Document provenance of results by Suzanne Pierce
Details on how to do this task: Document the provenance of the results
Comments on Progress and planned next steps:
This task has been set aside for a couple of weeks (as of April 3, 2015). I anticipate picking it back up and making progress on it next week, April 8th and hope to complete it by April 15th. The dates have been modified for this task per that expectation.
One nice thing about participating in the GPF process is the external timeline and shared group interactions. It helps me keep this paper on my day-to-day list of priorities and continue to make progress. Often when you are writing a manuscript on your own, it's easy to set it aside or lose momentum. The GeoSoft GPF schedule is helping me tackle the many steps that are necessary to publish interactive/software/complex workflow types of research.
Selecting Data Sets for GPF and Tutorial: The timeline slowed a little because we decided to request the original data input files from my former graduate student. He copied all of his files from his thesis and mailed them to me on an external hard drive. This reflects a common practice for data sharing and management in geosciences. Frequently, students complete a research project and they keep the data and files on their own machines or resources. When students leave the university setting this base data is frequently lost. We are fortunate that, in this case, my graduate student has remained in contact with me and he was still able to access the files and send them to me.
It's made it clear to me that I need to set up a data sharing and management plan for my research group.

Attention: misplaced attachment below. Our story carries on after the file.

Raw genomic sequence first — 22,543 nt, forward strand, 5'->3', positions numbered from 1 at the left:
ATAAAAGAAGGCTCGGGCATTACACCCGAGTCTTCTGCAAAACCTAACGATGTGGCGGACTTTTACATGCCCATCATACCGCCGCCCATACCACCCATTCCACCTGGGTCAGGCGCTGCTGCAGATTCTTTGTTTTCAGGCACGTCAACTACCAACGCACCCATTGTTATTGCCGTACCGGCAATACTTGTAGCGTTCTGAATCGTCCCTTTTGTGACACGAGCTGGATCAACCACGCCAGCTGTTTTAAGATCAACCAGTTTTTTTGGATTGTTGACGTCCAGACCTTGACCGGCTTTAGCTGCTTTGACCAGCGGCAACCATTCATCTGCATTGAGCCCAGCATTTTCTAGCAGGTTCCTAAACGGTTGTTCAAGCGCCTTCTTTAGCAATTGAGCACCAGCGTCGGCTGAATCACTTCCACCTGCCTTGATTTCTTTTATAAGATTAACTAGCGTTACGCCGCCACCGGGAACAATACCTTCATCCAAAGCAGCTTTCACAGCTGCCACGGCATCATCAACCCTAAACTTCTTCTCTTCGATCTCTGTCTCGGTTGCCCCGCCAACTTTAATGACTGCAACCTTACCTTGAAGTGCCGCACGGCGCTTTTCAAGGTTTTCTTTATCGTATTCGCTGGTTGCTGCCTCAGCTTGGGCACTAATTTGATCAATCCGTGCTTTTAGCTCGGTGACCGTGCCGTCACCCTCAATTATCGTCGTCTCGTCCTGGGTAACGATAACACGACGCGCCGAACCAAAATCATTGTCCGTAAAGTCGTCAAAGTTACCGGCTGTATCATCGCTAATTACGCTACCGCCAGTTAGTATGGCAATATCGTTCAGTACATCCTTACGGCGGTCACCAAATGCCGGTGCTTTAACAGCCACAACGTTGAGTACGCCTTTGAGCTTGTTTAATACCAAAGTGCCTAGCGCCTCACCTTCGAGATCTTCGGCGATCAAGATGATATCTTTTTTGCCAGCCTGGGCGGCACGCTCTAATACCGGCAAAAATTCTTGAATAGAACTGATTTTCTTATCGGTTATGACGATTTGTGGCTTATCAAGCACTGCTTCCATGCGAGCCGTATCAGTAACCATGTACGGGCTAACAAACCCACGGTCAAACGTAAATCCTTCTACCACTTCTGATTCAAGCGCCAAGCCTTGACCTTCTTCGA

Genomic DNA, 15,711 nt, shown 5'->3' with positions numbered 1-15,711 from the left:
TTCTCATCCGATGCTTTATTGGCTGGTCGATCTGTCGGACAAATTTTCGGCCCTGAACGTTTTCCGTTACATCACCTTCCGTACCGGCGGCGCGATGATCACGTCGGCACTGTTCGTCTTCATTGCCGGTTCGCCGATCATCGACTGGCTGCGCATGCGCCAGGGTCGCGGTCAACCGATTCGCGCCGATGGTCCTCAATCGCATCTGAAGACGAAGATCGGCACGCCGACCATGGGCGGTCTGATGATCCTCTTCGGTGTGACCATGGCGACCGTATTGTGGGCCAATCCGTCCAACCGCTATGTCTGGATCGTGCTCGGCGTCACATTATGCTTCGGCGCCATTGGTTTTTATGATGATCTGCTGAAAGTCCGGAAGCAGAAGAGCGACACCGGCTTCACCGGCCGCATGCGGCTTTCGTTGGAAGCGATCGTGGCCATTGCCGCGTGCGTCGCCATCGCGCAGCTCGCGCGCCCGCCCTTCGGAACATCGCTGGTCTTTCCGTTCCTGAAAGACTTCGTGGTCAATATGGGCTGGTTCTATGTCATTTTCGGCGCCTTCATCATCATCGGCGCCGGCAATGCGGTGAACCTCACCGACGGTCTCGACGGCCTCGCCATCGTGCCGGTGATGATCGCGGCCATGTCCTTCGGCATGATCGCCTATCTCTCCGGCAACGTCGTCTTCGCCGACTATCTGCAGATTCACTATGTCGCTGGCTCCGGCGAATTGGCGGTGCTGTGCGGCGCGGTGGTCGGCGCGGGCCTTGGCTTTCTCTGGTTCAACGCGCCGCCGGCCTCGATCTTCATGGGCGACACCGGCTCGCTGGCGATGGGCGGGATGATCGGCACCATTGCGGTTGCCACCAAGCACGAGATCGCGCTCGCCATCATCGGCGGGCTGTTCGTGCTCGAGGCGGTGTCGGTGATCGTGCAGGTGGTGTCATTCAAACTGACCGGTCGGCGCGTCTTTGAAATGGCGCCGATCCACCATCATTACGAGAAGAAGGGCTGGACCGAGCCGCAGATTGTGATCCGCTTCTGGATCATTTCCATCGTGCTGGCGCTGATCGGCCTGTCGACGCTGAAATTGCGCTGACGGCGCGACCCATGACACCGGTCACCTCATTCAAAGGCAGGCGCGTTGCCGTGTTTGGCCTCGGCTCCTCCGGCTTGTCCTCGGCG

Observations on making data public 1) challenge to select and assure that dataset is absolutely correct 2) takes time to document dataset, source and context to be sure it is a standalone object. 3) Coordination among team members is needed to be sure that all the pieces are uploaded 4) There has to be a clear plan and choices for what is necessary 5) bundling and project options on figshare should be useful (but I'm still trying to understand how they work) 6) the free level access on figshare is very good, but the file size limitations are an issue for many file sets (e.g. set of candidate solutions over 1GB limit) - re-structuring uploads and figshare units to accomodate. May need to subscribe to figshare at appropriate level (=long term cost to researcher to keep data up and available) 7) Already see benefits because we know exactly where a dataset is (one that we have to search for all the time) - now it has a persistent place (easy to find)
Tutorial Files, links, workflow
Citation: Pierce, Suzanne (2015): Gridded Shapefile for the Recharge Zones of the Barton Springs segment of the Edwards Aquifer. figshare. http://dx.doi.org/10.6084/m9.figshare.1330145 Retrieved 16:56, Mar 10, 2015 (GMT)